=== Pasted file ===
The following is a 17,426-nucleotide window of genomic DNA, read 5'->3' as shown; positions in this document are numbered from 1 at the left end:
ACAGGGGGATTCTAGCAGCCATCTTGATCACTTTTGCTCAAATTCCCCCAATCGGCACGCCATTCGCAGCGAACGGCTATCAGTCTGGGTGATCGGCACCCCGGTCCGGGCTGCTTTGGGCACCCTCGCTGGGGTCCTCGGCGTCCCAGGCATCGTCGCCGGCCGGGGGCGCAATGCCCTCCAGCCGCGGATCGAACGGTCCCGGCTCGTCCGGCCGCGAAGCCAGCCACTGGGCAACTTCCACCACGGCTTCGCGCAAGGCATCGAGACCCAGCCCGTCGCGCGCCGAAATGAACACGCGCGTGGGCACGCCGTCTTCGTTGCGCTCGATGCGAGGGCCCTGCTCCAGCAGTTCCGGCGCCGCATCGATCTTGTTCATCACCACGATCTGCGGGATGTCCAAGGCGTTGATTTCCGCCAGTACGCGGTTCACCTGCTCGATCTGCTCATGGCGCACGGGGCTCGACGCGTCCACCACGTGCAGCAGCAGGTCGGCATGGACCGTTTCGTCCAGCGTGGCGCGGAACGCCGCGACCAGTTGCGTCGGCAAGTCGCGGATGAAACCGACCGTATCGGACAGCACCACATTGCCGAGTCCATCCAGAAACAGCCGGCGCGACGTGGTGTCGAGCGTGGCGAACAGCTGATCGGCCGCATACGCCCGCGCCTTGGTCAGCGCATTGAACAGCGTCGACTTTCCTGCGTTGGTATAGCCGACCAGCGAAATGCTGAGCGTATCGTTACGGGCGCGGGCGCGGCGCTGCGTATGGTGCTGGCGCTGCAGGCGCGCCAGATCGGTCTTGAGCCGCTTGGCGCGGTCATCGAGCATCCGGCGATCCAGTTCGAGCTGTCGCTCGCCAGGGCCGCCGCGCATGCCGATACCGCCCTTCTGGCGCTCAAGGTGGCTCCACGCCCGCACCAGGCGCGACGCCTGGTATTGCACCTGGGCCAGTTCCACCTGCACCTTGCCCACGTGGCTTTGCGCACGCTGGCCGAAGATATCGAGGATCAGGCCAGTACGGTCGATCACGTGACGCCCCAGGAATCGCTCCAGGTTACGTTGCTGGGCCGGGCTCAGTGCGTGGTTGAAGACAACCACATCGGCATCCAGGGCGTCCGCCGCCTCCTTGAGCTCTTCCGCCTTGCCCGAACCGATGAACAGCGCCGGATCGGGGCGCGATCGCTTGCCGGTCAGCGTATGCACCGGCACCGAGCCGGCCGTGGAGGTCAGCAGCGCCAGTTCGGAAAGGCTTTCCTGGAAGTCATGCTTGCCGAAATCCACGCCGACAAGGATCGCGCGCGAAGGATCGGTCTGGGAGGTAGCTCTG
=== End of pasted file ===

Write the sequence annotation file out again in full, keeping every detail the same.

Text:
The following is a 17,426-nucleotide window of genomic DNA, read 5'->3' as shown; positions in this document are numbered from 1 at the left end:
ACAGGGGGATTCTAGCAGCCATCTTGATCACTTTTGCTCAAATTCCCCCAATCGGCACGCCATTCGCAGCGAACGGCTATCAGTCTGGGTGATCGGCACCCCGGTCCGGGCTGCTTTGGGCACCCTCGCTGGGGTCCTCGGCGTCCCAGGCATCGTCGCCGGCCGGGGGCGCAATGCCCTCCAGCCGCGGATCGAACGGTCCCGGCTCGTCCGGCCGCGAAGCCAGCCACTGGGCAACTTCCACCACGGCTTCGCGCAAGGCATCGAGACCCAGCCCGTCGCGCGCCGAAATGAACACGCGCGTGGGCACGCCGTCTTCGTTGCGCTCGATGCGAGGGCCCTGCTCCAGCAGTTCCGGCGCCGCATCGATCTTGTTCATCACCACGATCTGCGGGATGTCCAAGGCGTTGATTTCCGCCAGTACGCGGTTCACCTGCTCGATCTGCTCATGGCGCACGGGGCTCGACGCGTCCACCACGTGCAGCAGCAGGTCGGCATGGACCGTTTCGTCCAGCGTGGCGCGGAACGCCGCGACCAGTTGCGTCGGCAAGTCGCGGATGAAACCGACCGTATCGGACAGCACCACATTGCCGAGTCCATCCAGAAACAGCCGGCGCGACGTGGTGTCGAGCGTGGCGAACAGCTGATCGGCCGCATACGCCCGCGCCTTGGTCAGCGCATTGAACAGCGTCGACTTTCCTGCGTTGGTATAGCCGACCAGCGAAATGCTGAGCGTATCGTTACGGGCGCGGGCGCGGCGCTGCGTATGGTGCTGGCGCTGCAGGCGCGCCAGATCGGTCTTGAGCCGCTTGGCGCGGTCATCGAGCATCCGGCGATCCAGTTCGAGCTGTCGCTCGCCAGGGCCGCCGCGCATGCCGATACCGCCCTTCTGGCGCTCAAGGTGGCTCCACGCCCGCACCAGGCGCGACGCCTGGTATTGCACCTGGGCCAGTTCCACCTGCACCTTGCCCACGTGGCTTTGCGCACGCTGGCCGAAGATATCGAGGATCAGGCCAGTACGGTCGATCACGTGACGCCCCAGGAATCGCTCCAGGTTACGTTGCTGGGCCGGGCTCAGTGCGTGGTTGAAGACAACCACATCGGCATCCAGGGCGTCCGCCGCCTCCTTGAGCTCTTCCGCCTTGCCCGAACCGATGAACAGCGCCGGATCGGGGCGCGATCGCTTGCCGGTCAGCGTATGCACCGGCACCGAGCCGGCCGTGGAGGTCAGCAGCGCCAGTTCGGAAAGGCTTTCCTGGAAGTCATGCTTGCCGAAATCCACGCCGACAAGGATCGCGCGCGAAGGATCGGTCTGGGAGGTAGCTCTG